Rising population numbers are adding strain to already ageing city infrastructures. You may have experienced it yourself, with longer wait times for public transport or high congestion during peak hour traffic. In response, local governments and city planners are turning to the Internet of Things (IoT) to create smart cities to increase operational efficiencies and improve the public’s everyday life in a concept called smart cities.
Smart cities use information and communication technologies to improve operational efficiencies and, perhaps most importantly, improve public safety via emergency alert systems. While IoT in smart cities can’t stop emergencies from happening, devices and smart city technology can assist in early detection, response and recovery. Here’s how IoT is transforming smart city emergency management and response.
The technology behind smart city safety
A large part of the smart city framework is a network of connected devices and technology. This network can receive, analyse and manage data in real-time, aiding the entire city in making better decisions around safety.
This network is made up of smart technologies like:
- Streetlights. Sensors, cameras and audio recorders can be used to monitor particular areas. Smart lighting systems can also be automated to adjust brightness when needed.
- Traffic lights. By providing analysis of traffic conditions and congestion, smart traffic lights can adjust their timing to aid in traffic flow. They can also be used to give first responders a direct path of travel to an emergency.
- Emergency Vehicles. Data can be captured from the field, which can give other responders a real-time view of the situation, and can be used later for training.
- Smart Buildings. Automated networks in smart buildings can monitor access and conditions inside the building.
- Sensors. From air quality to fire or other weather conditions, sensors can be deployed on a large scale to constantly monitor for any threats.
How connected cities respond to an emergency
Smart cities are using these technologies in unprecedented ways to create smart, connected urban hubs that help keep their citizens safe. Let’s look at some of the ways these technologies are being used in case of an emergency.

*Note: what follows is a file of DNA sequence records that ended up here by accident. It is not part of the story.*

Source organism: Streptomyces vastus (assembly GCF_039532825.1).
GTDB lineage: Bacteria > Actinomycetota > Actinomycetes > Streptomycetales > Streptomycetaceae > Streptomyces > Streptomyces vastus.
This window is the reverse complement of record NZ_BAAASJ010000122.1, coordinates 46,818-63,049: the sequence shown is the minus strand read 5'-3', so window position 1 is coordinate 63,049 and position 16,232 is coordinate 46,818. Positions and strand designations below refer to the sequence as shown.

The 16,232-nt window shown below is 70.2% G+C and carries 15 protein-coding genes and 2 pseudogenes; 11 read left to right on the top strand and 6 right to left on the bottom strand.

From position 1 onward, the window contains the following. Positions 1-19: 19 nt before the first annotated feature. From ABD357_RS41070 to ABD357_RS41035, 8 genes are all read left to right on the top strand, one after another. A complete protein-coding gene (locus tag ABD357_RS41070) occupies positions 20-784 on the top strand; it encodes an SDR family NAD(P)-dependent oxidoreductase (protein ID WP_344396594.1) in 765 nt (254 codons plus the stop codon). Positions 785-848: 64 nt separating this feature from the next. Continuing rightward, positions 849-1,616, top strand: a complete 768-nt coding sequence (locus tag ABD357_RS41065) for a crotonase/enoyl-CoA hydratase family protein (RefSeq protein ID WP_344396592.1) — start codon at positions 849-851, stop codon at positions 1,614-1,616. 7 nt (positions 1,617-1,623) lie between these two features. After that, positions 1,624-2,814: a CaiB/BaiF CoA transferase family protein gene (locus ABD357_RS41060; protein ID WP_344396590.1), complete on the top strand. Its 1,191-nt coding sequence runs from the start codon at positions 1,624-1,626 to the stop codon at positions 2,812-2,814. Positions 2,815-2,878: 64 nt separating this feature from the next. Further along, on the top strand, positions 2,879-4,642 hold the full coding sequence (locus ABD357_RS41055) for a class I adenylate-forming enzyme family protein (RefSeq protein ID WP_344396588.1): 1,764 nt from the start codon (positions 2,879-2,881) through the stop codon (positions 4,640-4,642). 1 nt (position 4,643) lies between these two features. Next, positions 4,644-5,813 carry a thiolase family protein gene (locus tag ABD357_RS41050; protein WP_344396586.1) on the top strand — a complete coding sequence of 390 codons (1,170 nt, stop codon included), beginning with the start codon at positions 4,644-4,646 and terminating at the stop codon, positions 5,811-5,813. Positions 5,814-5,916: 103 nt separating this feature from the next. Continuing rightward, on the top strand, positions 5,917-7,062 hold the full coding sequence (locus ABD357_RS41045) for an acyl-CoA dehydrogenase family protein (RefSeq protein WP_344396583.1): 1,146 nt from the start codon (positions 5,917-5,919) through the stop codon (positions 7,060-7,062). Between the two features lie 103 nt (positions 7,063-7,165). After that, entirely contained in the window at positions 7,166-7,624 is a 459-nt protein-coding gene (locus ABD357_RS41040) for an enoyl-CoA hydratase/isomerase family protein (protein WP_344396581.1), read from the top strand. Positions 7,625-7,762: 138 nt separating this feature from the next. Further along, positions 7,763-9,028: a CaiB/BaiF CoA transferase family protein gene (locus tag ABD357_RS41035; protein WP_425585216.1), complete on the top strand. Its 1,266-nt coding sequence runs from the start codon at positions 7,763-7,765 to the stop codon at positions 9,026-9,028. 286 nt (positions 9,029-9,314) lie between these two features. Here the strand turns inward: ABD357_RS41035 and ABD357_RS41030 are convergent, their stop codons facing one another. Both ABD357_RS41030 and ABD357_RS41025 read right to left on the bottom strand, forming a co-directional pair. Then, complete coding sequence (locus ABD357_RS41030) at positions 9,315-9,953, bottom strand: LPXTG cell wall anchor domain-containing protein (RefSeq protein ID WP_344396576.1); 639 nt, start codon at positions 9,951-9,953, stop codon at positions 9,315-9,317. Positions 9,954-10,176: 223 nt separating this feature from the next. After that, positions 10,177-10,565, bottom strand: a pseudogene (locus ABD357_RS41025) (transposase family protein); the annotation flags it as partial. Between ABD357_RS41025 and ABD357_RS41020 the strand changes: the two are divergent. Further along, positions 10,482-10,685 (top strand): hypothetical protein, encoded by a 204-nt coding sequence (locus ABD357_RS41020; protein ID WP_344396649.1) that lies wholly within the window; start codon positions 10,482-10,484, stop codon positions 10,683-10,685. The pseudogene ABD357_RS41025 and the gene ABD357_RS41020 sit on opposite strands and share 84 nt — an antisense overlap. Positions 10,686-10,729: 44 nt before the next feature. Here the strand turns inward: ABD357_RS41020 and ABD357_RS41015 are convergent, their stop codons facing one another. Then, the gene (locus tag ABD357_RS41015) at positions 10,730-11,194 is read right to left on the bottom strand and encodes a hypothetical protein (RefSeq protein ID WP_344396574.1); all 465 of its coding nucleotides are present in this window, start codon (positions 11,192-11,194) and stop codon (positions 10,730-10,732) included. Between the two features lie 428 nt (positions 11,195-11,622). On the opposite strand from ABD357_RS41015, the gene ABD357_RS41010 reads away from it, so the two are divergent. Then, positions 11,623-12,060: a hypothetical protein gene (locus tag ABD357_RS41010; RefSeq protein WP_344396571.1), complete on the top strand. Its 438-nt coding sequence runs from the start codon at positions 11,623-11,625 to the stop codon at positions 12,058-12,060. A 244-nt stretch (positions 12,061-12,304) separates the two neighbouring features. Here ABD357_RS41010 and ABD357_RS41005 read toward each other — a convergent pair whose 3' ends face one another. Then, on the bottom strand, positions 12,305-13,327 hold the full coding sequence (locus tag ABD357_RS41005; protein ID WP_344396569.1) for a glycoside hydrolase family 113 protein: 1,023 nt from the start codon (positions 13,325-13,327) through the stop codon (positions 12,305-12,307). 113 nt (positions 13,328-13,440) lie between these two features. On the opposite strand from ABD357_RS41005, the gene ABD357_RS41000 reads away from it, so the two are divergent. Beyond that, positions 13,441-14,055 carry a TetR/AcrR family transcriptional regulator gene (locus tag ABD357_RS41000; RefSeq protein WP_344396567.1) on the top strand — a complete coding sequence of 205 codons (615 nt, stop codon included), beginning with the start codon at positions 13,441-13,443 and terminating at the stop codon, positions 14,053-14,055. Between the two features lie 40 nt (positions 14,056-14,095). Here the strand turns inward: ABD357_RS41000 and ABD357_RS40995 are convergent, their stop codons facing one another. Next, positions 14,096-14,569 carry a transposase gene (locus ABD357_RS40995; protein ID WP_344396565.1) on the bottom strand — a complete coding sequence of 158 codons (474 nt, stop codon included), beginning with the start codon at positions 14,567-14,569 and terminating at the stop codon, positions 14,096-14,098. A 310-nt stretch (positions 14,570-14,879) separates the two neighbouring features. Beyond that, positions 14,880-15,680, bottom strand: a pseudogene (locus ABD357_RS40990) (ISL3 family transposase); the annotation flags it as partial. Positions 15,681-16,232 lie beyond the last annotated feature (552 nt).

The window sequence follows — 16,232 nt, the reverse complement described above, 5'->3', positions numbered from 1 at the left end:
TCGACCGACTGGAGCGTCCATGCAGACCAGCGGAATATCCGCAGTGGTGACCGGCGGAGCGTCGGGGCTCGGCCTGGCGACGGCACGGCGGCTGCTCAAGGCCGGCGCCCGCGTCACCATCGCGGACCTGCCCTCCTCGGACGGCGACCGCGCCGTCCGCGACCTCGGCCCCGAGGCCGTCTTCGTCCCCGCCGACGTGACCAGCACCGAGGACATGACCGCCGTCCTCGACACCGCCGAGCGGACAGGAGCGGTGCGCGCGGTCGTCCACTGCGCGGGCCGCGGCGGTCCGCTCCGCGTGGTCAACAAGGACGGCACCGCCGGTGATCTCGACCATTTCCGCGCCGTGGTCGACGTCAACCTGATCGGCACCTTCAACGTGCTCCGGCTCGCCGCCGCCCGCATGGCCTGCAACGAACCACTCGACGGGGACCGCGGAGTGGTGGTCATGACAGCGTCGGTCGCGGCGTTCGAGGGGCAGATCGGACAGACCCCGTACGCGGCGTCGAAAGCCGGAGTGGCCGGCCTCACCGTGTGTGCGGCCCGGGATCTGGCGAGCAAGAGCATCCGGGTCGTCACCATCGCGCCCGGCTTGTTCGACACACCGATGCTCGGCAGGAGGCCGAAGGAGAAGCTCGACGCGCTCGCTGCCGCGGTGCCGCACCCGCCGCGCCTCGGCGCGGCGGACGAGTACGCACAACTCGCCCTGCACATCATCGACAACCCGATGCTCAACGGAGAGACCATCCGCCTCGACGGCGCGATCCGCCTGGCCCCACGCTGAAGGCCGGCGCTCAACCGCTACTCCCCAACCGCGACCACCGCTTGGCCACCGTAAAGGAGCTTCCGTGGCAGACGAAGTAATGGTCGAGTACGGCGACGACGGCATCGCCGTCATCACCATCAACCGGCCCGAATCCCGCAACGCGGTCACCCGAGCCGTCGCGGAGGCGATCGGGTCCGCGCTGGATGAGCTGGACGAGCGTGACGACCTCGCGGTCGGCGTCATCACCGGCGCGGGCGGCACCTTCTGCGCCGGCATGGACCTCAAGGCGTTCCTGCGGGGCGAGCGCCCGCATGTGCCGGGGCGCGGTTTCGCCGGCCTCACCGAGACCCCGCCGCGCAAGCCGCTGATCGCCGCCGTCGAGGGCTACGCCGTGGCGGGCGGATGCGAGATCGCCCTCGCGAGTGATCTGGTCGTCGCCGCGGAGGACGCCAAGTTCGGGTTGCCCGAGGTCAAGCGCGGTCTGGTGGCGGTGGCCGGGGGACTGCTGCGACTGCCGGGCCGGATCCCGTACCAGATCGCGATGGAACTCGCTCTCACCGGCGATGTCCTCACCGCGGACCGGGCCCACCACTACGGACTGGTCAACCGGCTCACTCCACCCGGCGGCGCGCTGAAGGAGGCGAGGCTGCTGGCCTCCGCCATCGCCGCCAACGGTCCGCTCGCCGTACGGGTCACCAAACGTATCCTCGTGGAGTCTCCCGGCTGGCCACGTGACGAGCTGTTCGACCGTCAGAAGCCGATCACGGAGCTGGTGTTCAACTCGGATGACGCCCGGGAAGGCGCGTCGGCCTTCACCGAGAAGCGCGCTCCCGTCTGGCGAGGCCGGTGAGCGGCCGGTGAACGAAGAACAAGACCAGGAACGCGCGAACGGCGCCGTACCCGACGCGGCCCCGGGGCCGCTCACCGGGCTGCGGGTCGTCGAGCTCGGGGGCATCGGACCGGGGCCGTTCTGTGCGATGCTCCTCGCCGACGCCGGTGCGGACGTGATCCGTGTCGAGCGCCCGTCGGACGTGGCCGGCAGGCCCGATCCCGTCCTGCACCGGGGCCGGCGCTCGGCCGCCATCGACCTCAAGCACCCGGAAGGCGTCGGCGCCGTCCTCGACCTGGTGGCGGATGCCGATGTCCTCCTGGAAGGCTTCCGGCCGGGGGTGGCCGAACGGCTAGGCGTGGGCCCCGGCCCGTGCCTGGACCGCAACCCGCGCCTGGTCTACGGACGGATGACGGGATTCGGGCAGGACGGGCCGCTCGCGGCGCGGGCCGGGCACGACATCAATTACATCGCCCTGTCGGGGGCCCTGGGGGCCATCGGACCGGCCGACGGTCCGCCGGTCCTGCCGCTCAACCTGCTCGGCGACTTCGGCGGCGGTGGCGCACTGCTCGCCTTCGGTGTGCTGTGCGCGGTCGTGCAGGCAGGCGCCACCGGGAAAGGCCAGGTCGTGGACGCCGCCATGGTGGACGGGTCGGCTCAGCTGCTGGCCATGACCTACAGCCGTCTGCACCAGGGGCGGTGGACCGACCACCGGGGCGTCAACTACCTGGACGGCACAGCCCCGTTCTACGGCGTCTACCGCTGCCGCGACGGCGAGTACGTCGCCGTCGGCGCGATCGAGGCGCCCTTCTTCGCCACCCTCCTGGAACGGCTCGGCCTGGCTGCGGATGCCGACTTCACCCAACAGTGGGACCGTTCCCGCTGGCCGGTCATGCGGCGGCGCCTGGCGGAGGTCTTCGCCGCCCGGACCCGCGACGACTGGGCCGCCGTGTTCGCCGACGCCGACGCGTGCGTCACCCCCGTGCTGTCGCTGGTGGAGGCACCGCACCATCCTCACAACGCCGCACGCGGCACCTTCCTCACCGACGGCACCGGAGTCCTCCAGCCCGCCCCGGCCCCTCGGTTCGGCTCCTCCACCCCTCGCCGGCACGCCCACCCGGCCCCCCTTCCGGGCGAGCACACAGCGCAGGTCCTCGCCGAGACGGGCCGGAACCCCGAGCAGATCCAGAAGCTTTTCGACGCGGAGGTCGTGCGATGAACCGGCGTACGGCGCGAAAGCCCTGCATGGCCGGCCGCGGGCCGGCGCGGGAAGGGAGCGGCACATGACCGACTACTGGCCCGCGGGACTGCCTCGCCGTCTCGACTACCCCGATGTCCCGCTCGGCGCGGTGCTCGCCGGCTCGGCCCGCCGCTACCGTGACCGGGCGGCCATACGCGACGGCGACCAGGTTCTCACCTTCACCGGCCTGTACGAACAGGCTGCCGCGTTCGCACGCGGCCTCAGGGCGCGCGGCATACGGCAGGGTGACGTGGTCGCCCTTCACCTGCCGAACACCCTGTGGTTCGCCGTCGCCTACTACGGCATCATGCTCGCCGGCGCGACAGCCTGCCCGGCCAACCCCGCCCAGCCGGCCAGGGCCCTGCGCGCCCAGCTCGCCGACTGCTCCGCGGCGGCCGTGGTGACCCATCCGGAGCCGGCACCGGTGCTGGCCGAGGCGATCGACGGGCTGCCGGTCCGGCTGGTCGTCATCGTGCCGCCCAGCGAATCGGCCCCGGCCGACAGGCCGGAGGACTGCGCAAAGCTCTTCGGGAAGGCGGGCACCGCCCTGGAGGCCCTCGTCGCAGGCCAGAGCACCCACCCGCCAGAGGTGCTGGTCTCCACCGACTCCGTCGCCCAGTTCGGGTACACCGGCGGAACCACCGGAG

Security systems made of sensors and CCTV can detect potential threats or hazards as soon as they arise, before responding to them in real-time. This is important for crowded cities, with thousands if not millions of people moving about the city every day.
Smart city technology can be used to record small changes to buildings, the environment or public spaces before transmitting this data to a centralised dashboard. From there, alerts can be sent to the relevant authorities who can prepare a response or risk management strategy.
Smarter emergency response
From fires that spread in mere minutes to crimes that quickly escalate, the response time of emergency responders will significantly impact the outcome of the situation. That makes emergency response a high priority for smart cities.
The interconnected nature of smart city infrastructure is helping build greater efficiency in emergency situations - from the initial phone call to emergency response coordination. Take traffic for example. By using sensors and video surveillance, traffic controllers can better optimise the routes of emergency vehicles by adjusting traffic lights or finding a less congested route. The work of the smart city sensors doesn’t stop here. Once on scene, they can be used to relay information to first responders, creating a clear picture of the emergency they’re heading into.
Then there’s also the benefit of autonomous drones and vehicles, getting help into tough terrains that would otherwise be inaccessible, or take hours to tackle by humans.
IoT safety in smart cities goes beyond the initial emergency zone, with benefits extending to the emergency room and other healthcare facilities. These connected networks can help; improve remote treatments, diagnose health problems quicker and more accurately, enable collaboration between specialists, globally.
On a broader public health view point, IoT helps communities and community managers better respond to major outbreaks of disease. Take water-borne viruses for example. IoT devices can be used to monitor temperatures, pollutants and other environmental factors while also working to find the source of the outbreak. IoT technologies like drones can then be used to identify other risks like standing pools of water or even infected insects.
Sometimes the best emergency response solutions mitigate the risk before it becomes a major issue. That’s where IoT can help cities effectively manage crowds, environmental conditions or road conditions.
Smart digital signage can be used to inform drivers of risky road conditions, while sensors and video surveillance can be used to monitor crowd levels. These real-time alerts can act as early warnings, meaning emergency response teams can act quickly, before the threat spreads.
Connect your IoT devices
At the centre of smart city safety is a reliable connection. Without it, emergency responders can be left in the dark while the public can be left vulnerable and unaware of risks. By harnessing IoT devices, city managers can monitor real-time data, improving their ability to react quickly - no matter where the event is unfolding. The cloud-based nature of IoT devices means that first responders can all have access to the same data, improving communication and response times that ultimately saves lives.
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